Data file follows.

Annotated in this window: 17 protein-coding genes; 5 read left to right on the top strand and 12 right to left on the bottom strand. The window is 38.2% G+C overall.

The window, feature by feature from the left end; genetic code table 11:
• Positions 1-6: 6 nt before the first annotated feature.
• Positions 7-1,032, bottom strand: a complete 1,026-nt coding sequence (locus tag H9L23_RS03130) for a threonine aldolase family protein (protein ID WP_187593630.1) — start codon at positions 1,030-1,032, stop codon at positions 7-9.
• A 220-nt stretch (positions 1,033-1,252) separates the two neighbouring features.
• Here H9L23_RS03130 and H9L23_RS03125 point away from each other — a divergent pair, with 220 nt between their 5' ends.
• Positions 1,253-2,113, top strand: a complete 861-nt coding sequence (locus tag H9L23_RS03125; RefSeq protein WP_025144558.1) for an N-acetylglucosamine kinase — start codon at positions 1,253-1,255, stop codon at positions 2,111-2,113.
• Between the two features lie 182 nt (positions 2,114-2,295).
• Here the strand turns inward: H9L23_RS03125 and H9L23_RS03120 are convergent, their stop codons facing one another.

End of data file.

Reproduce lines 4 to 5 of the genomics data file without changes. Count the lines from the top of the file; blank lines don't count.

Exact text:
• Positions 7-1,032, bottom strand: a complete 1,026-nt coding sequence (locus tag H9L23_RS03130) for a threonine aldolase family protein (protein ID WP_187593630.1) — start codon at positions 1,030-1,032, stop codon at positions 7-9.
• A 220-nt stretch (positions 1,033-1,252) separates the two neighbouring features.